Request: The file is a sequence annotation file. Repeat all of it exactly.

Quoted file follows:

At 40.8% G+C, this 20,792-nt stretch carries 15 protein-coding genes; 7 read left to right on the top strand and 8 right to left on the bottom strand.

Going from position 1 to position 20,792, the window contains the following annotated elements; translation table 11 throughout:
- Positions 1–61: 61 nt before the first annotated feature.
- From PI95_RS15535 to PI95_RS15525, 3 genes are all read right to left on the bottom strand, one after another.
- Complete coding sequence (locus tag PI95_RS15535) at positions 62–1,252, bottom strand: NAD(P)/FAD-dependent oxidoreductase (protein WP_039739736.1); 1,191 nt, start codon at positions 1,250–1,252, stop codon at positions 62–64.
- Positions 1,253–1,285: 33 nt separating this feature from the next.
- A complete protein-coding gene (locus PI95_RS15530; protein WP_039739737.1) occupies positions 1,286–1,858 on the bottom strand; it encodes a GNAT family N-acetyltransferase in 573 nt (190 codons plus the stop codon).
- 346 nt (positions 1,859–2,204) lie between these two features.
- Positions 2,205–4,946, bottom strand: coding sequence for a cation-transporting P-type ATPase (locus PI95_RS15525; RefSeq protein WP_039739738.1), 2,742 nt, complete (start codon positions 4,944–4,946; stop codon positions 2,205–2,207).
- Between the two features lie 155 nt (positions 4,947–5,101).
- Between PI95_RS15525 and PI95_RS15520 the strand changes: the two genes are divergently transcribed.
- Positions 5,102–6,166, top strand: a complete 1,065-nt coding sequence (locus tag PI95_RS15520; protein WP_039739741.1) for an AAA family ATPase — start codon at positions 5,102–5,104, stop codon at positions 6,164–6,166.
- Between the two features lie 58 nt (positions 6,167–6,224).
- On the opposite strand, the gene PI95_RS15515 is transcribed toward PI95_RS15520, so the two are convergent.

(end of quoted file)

At 40.8% G+C, this 20,792-nt stretch carries 15 protein-coding genes; 7 read left to right on the top strand and 8 right to left on the bottom strand.

Going from position 1 to position 20,792, the window contains the following annotated elements; translation table 11 throughout:
- Positions 1–61: 61 nt before the first annotated feature.
- From PI95_RS15535 to PI95_RS15525, 3 genes are all read right to left on the bottom strand, one after another.
- Complete coding sequence (locus tag PI95_RS15535) at positions 62–1,252, bottom strand: NAD(P)/FAD-dependent oxidoreductase (protein WP_039739736.1); 1,191 nt, start codon at positions 1,250–1,252, stop codon at positions 62–64.
- Positions 1,253–1,285: 33 nt separating this feature from the next.
- A complete protein-coding gene (locus PI95_RS15530; protein WP_039739737.1) occupies positions 1,286–1,858 on the bottom strand; it encodes a GNAT family N-acetyltransferase in 573 nt (190 codons plus the stop codon).
- 346 nt (positions 1,859–2,204) lie between these two features.
- Positions 2,205–4,946, bottom strand: coding sequence for a cation-transporting P-type ATPase (locus PI95_RS15525; RefSeq protein WP_039739738.1), 2,742 nt, complete (start codon positions 4,944–4,946; stop codon positions 2,205–2,207).
- Between the two features lie 155 nt (positions 4,947–5,101).
- Between PI95_RS15525 and PI95_RS15520 the strand changes: the two genes are divergently transcribed.
- Positions 5,102–6,166, top strand: a complete 1,065-nt coding sequence (locus tag PI95_RS15520; protein WP_039739741.1) for an AAA family ATPase — start codon at positions 5,102–5,104, stop codon at positions 6,164–6,166.
- Between the two features lie 58 nt (positions 6,167–6,224).
- On the opposite strand, the gene PI95_RS15515 is transcribed toward PI95_RS15520, so the two are convergent.